1. Have your child tell you a story and then write it down. Print it and have them illustrate it. Give them opening lines if necessary ("'It was the worst day of my life,' said the pirate"). I still have a copy of Grace's masterpiece Omadus Omadus the Turtle. Gotta love that subtext.
2. Point out street and store signs to your child while driving around town.
3. Leave simple notes for your child: under their pillow, in their bureau drawer, inside their tennis shoes, on their pajamas.
4. Play rhyming games where the child must rhyme a word with one of yours. "Is there a bee on my knee?" "No, I think he's in the tree."
5. Find a pen pal for your child. Kids Space Connection is a good place to start.
6. Teach your children to read recipe notations such as "teaspoon" and "cup" and then help you cook using cookbooks.
7. Plan activities that relate to a specific story. For example, keep jars of "cures" from Mrs. Piggle-Wiggle's store (cinnamon-sugar for Grouchy Powder, cherry syrup for Hurry-up Syrup, Lemon Drops as a Whining Cure). Make pepparkakor like Pippi Longstocking (but without the mess).
8. Make paper dolls for the main characters in a story. Use the dolls in the American Girl catalogue or Boys Life or have children draw their own and back them on cardstock. Read about dinosaurs and "bury" toy dinosaurs in plaster of paris and allow children to dig for them. A sandbox would also work well for the idea.
9. Help children publish their writing in a family newsletter utilizing fancy fonts, columns, borders and colors. Kids can also submit their writing to children's websites such as Stone Soup.
10. Read the sports scores or comics in the newspaper together.
11. Help children form book clubs with other children through local book stores or with friends and family. Throw a Nancy Drew party and play Clue; start a Harry Potter club and serve Bertie Botts beans; start an Animorphs club and make paper masks to morph into character.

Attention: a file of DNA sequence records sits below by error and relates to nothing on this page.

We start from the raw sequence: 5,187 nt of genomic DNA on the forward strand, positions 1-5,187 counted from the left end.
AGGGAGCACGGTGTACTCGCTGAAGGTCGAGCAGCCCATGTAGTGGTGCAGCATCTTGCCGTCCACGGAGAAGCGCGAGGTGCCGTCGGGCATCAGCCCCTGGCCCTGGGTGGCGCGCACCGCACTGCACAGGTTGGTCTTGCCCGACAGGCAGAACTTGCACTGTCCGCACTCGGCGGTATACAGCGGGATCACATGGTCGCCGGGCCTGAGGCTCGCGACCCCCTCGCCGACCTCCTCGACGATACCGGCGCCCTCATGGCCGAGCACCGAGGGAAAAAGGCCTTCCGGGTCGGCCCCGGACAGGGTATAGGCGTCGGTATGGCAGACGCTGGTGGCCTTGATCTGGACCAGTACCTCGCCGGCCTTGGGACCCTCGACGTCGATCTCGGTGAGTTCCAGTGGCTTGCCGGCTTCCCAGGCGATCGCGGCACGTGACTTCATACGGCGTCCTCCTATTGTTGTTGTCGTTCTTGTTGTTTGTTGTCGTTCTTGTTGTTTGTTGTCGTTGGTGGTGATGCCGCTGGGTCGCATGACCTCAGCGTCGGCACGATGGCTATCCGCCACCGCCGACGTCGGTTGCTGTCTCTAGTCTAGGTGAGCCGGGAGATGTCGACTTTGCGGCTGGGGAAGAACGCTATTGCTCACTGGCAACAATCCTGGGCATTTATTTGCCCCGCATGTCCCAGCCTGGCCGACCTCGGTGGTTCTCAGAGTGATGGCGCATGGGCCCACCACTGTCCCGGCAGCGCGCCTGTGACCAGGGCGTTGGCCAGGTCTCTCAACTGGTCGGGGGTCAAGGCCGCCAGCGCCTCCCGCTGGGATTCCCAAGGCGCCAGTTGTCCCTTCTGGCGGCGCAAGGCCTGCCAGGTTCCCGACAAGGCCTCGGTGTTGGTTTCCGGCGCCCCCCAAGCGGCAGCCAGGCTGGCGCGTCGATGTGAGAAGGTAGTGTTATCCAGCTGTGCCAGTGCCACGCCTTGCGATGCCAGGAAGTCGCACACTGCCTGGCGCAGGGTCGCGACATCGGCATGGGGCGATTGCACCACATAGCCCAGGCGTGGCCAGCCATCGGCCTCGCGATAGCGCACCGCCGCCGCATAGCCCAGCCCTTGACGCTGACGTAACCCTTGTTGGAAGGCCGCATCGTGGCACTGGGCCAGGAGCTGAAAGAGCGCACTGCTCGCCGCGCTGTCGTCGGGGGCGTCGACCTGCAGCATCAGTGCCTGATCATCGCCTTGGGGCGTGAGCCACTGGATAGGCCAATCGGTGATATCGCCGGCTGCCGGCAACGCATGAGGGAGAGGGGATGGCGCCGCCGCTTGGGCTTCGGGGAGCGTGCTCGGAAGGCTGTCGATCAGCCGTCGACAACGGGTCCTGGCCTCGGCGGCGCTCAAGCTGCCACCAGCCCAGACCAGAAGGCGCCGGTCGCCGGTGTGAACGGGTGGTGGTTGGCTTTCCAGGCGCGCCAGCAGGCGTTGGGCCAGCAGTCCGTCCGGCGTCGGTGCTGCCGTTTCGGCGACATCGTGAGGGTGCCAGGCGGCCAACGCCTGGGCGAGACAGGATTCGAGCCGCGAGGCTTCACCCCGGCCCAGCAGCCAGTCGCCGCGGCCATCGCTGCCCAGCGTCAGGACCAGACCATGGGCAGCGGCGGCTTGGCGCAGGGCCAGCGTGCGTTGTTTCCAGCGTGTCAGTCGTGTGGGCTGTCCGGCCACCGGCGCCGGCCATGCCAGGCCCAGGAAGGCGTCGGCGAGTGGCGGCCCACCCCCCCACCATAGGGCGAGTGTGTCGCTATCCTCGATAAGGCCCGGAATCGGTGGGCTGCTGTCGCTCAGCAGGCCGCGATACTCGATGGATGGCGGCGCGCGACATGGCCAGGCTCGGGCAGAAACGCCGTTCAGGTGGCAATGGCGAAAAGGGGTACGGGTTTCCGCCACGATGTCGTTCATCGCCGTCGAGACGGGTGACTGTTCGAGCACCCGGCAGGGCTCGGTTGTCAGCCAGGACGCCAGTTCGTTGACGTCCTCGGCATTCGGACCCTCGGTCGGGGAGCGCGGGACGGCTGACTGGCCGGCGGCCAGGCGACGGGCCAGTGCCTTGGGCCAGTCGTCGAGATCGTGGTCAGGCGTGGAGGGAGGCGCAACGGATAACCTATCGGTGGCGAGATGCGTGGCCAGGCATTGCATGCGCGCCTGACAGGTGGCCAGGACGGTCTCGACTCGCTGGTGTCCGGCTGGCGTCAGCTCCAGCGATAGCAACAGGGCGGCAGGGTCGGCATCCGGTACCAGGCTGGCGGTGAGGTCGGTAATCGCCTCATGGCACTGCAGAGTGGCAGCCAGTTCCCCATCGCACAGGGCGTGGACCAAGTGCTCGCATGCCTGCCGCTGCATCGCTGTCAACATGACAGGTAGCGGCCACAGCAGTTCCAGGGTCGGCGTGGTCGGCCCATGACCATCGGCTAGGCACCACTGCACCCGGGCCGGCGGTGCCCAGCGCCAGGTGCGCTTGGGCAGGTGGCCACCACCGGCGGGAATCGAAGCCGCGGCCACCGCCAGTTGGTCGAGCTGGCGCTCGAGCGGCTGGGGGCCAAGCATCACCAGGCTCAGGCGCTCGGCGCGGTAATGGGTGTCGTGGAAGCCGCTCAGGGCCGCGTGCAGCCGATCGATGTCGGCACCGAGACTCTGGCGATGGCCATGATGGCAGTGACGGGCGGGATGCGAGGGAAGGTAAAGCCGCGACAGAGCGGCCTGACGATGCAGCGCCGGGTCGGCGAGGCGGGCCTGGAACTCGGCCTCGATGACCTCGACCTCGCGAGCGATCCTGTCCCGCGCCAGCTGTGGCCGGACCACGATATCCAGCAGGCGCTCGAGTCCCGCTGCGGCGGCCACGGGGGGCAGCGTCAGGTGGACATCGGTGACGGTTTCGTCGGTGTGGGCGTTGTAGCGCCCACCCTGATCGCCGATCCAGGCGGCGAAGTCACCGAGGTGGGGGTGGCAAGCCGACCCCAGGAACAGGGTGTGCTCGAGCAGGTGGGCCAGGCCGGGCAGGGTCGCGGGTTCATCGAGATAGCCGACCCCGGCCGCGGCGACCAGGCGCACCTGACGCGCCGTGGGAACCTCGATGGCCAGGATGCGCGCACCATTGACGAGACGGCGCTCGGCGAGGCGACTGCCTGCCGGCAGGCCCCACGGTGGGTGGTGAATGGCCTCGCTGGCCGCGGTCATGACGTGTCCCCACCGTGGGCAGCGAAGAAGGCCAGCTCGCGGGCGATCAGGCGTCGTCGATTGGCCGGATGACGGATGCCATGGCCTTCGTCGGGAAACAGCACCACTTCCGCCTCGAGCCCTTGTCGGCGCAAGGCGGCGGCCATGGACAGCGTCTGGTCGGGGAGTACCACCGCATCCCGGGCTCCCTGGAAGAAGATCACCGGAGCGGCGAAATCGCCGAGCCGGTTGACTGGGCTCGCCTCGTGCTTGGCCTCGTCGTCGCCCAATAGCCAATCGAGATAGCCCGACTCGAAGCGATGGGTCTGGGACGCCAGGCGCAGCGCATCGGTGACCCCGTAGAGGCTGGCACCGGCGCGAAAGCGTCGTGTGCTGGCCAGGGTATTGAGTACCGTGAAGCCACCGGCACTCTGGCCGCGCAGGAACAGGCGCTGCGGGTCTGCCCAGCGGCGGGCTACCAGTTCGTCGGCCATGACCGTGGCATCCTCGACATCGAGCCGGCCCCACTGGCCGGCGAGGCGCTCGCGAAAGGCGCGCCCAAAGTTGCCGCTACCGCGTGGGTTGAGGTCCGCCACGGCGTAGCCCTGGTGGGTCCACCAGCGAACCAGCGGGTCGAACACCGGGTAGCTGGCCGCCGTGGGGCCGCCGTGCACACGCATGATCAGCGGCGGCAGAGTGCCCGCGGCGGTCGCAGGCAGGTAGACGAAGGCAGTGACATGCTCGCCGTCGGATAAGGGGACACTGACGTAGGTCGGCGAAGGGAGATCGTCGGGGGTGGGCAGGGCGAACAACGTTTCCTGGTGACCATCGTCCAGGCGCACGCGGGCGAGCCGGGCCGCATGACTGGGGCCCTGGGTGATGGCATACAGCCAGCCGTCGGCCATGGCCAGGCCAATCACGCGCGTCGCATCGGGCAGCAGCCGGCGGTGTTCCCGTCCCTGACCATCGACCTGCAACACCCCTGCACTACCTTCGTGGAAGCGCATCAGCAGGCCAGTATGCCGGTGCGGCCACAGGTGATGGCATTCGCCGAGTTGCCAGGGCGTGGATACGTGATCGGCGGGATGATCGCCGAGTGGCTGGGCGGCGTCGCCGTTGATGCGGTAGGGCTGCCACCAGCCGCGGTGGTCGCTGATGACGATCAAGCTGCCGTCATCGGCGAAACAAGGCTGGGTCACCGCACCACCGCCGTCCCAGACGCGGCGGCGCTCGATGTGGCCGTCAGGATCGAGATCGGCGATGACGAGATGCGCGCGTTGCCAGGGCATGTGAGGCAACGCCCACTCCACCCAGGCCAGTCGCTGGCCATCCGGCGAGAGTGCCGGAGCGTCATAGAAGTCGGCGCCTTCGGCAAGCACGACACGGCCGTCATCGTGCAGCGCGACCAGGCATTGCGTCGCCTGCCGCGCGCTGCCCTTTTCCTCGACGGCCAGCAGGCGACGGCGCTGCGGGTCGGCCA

12. Have round writing activities where each person writes one line or paragraph of a story then passes it to the next person who adds the next part of the story. This can be done in an hour or over a month.
13. Plan activities related to a specific story: Provide a box of miscellaneous hardware and electronics and make it the Invention Box in memory of Homer Price. Check out videos giving historical background about fictional stories such as the PBS documentary Seabiscuit or travel videos on Chincoteague Island after reading Misty of Chincoteague. Have children draw maps of fantasy worlds such as Prydain, Droon, Narnia, Mount Olympus, Hogwarts or Middle Earth.
Spencer and his best friend Gabe did this in second grade and was very successful in encouraging an interest in reading. I took a piece of canvas and hemmed it and they took turns adding to their map of Droon with colored permanent markers as they read their favorite series, The Secrets of Droon. One boy would take it home from school one day then bring it back for the other to have the next day. A picture is posted here.
For other ideas see two previous posts: Tips for Improving Your Child's Literacy and More Tips for Improving Your Child's Literacy.
Special thanks to The Wooden Porch for her kindness in awarding me a Perfect Post Award for October for Teaching Courtesy: Be a Little Nicer to the Waitress. It just made my week.
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